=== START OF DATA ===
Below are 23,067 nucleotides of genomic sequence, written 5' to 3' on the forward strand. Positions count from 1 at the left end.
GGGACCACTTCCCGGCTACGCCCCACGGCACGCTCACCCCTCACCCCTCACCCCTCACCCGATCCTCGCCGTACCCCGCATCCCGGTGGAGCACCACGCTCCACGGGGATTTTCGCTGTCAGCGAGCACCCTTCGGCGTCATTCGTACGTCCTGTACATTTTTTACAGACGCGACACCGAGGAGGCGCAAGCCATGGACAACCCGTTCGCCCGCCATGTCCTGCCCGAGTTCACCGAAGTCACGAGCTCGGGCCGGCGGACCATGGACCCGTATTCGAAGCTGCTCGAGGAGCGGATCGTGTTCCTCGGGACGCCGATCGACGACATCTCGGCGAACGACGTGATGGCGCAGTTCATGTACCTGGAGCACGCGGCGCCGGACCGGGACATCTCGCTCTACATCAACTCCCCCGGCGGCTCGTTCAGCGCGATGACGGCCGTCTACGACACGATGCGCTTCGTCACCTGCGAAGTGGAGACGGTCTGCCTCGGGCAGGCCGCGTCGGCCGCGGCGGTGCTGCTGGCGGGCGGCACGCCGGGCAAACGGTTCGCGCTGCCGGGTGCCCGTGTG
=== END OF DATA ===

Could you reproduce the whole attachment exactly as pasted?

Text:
Below are 23,067 nucleotides of genomic sequence, written 5' to 3' on the forward strand. Positions count from 1 at the left end.
GGGACCACTTCCCGGCTACGCCCCACGGCACGCTCACCCCTCACCCCTCACCCCTCACCCGATCCTCGCCGTACCCCGCATCCCGGTGGAGCACCACGCTCCACGGGGATTTTCGCTGTCAGCGAGCACCCTTCGGCGTCATTCGTACGTCCTGTACATTTTTTACAGACGCGACACCGAGGAGGCGCAAGCCATGGACAACCCGTTCGCCCGCCATGTCCTGCCCGAGTTCACCGAAGTCACGAGCTCGGGCCGGCGGACCATGGACCCGTATTCGAAGCTGCTCGAGGAGCGGATCGTGTTCCTCGGGACGCCGATCGACGACATCTCGGCGAACGACGTGATGGCGCAGTTCATGTACCTGGAGCACGCGGCGCCGGACCGGGACATCTCGCTCTACATCAACTCCCCCGGCGGCTCGTTCAGCGCGATGACGGCCGTCTACGACACGATGCGCTTCGTCACCTGCGAAGTGGAGACGGTCTGCCTCGGGCAGGCCGCGTCGGCCGCGGCGGTGCTGCTGGCGGGCGGCACGCCGGGCAAACGGTTCGCGCTGCCGGGTGCCCGTGTG